2. Add in the flour and mix well until the mixture is not sticky. Add in more flour if the mixture is running.
3. Mix together the ready made paste and melon. Divide into 45 grams each.
4. Wrap a egg yolk in the center of each paste and roll into a ball.
5. Divide the pastry skin into 30 grams each. Wrap the paste ball into the pastry skin. Press into mould.
6. Line a baking tray with baking paper and bake with top grill for about 5 mins.
7. Adjust the oven to top and bottom heat at 375 deg F. Brush the mooncake surface with egg wash. Bake for another 15-20 mins until golden brown.
8. Cool at room temperature.

Note: Traditional Mooncakes are best eaten 1-2 days after making. Mooncakes can be stored in air-tight containers up to 3 days after making, after that put in the fridge.

Snow Skin Mooncake

Make about 18 Mini Mooncakes

Snow Skin Pastry
1 package (500 grams) snow skin premix
100 grams shortening
230 grams water
a few drops of flavored food color (I divide into 3 portion, 1 for green tea flavour, 1 for yam flavour, 1 for pandan flavour)

Mooncake Filling
500 grams ready made white lotus paste (or any other flavour paste)
some melon seeds
some salted egg yolks,
cooked and halved


1. Mix the water and the premix together.
2. Add in shortening and food color.
3. Leave aside for about 15 mins – 1 hour.
4. Mix together the ready made paste and the melon seeds. Divide into 45 grams each.
5. Wrap a egg yolk in the center of each paste and roll into a ball.
6. Divide the snow skin pastry into 35 grams each. Wrap the paste ball into the snow skin. Press into mould.
7. Refrigerate for at least 1 hour before serving.

9th Daring Bakers Challenge – Chocolate Élairs

31 August, 2008 at 12:36 am | Posted in » Daring Bakers, » Recipes, » Pastry | 4 Comments
Tags: , , , ,

Hi All! It’s that time of the month again and this month we are going French!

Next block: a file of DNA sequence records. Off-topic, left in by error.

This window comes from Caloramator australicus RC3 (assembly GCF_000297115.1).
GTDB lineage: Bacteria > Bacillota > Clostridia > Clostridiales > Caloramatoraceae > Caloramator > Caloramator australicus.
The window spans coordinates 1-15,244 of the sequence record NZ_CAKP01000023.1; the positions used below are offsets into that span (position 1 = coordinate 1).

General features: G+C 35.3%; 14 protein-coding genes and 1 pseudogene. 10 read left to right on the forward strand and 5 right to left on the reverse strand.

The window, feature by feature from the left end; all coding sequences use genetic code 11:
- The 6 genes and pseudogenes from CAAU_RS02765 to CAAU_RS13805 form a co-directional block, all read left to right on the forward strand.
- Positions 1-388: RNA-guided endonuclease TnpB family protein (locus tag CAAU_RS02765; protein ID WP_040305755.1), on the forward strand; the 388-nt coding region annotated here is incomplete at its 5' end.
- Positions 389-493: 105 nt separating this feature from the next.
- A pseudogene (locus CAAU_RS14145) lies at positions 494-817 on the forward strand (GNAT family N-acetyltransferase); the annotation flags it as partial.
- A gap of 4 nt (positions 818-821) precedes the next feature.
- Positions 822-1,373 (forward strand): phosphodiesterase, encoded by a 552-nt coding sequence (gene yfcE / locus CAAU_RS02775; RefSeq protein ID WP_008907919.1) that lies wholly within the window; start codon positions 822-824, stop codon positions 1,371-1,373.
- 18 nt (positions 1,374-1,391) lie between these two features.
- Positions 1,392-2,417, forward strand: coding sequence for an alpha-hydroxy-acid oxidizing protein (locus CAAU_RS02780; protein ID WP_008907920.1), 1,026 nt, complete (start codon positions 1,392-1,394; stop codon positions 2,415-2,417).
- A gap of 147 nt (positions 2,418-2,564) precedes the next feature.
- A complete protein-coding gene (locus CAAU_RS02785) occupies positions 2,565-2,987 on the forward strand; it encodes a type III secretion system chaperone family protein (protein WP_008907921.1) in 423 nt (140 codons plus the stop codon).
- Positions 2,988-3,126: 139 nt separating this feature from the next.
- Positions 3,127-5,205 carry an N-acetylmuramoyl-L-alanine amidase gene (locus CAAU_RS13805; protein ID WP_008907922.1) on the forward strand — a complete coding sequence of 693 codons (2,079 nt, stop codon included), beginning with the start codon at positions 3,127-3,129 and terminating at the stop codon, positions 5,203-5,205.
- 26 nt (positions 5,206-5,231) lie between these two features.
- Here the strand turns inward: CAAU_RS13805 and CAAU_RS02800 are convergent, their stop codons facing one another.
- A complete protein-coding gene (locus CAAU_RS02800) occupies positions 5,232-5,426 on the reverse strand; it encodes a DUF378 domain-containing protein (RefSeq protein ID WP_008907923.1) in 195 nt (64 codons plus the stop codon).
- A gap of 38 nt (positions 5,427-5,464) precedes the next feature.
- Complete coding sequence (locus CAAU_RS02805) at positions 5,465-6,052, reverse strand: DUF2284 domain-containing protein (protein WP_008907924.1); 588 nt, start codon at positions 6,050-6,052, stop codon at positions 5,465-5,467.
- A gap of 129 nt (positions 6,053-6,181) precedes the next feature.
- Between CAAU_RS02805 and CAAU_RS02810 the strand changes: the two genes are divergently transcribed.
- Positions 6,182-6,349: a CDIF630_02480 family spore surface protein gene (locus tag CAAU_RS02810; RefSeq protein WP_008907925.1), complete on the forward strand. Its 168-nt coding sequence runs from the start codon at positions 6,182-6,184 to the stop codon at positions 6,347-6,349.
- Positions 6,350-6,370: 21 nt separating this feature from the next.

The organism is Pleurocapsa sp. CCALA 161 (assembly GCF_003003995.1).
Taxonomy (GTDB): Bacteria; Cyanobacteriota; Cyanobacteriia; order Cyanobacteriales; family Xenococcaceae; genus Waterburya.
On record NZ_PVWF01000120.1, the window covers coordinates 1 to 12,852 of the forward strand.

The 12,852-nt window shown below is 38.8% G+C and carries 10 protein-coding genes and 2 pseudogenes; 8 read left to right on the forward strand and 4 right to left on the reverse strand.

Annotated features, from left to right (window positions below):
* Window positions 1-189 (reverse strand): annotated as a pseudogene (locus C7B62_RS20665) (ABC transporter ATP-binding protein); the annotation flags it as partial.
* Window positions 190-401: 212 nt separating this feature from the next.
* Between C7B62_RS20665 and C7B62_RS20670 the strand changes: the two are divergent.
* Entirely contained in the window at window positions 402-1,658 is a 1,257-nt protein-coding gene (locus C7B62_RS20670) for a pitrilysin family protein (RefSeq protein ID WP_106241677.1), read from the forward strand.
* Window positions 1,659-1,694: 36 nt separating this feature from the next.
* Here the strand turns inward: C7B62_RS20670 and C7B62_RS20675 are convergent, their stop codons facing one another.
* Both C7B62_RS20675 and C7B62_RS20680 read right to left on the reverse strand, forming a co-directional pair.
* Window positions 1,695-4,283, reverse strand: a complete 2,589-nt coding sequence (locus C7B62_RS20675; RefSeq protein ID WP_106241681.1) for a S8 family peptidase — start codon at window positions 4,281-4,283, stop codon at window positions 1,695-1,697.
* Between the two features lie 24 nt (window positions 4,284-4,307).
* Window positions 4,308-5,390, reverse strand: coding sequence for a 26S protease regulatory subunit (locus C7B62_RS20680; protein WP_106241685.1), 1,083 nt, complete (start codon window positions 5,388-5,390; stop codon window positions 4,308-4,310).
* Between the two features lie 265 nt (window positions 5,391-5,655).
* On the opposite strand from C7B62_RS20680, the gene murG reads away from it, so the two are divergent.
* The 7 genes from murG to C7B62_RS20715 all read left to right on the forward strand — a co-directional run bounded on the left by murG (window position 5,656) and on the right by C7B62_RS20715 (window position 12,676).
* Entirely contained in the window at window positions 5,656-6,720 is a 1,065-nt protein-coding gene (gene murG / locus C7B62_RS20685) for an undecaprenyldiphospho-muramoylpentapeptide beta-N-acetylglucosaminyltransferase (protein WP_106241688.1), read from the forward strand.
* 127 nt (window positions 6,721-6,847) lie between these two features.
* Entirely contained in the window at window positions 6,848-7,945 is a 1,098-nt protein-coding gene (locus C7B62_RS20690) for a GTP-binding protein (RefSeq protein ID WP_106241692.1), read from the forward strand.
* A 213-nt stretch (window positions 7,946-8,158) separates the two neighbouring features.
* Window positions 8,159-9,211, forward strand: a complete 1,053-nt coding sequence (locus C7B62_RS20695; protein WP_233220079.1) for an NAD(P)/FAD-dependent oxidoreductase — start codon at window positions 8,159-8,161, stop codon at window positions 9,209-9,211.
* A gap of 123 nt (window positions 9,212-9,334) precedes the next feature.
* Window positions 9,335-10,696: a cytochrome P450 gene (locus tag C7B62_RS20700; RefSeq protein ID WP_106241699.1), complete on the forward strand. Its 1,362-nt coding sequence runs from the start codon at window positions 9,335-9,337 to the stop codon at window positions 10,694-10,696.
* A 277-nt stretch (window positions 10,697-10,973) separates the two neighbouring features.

Hosted by Tony of Tony Tahhan and Meeta of What’s for Lunch Honey?, they have chosen a recipe from Chocolate Desserts By Pierre Hermé, a cookbook written by Dorie Greenspan, Chocolate Éclairs by Pierre Hermé.

Some information on Éclair taken from Wikipedia. The Éclair is originated in France during the nineteenth century. The work is first attested both in English and in French in the 1860s. Some food historians speculate that the Éclairs were first made by Anotonin Carême (1784 – 1833), the famous French chef. The first known English-language recipe for Éclairs appears in the Boston Cooking School Cook Book by Mrs. D.A. Lincoln, published in 1884.

A Éclair is a long, thin pastry made with choux pastry or cream puff dough filled with a cream and topped with icing. The dough is piped into an oblong shape with a pastry bag and baked until it is crisp and hollow inside. Once cool, the pastry then is filled with a pastry cream, custard or whipped cream and topped with fondant icing of the same flavour as the filling.

For this month challenge, we are given alot of space to play around as long as we use the choux pastry recipe provided and keep one of the chocolate element, i.e the chocolate glaze and/or the chocolate pastry cream.

Being a chocoholic, I kept two of the chocolate elements but i omit the chocolate sauce that is supposed to be added into the chocolate glaze. And on top of that, I have added some chopped peanuts on top of the glaze. I simply love the taste of this recipe! It’s so chocolaty and yummy…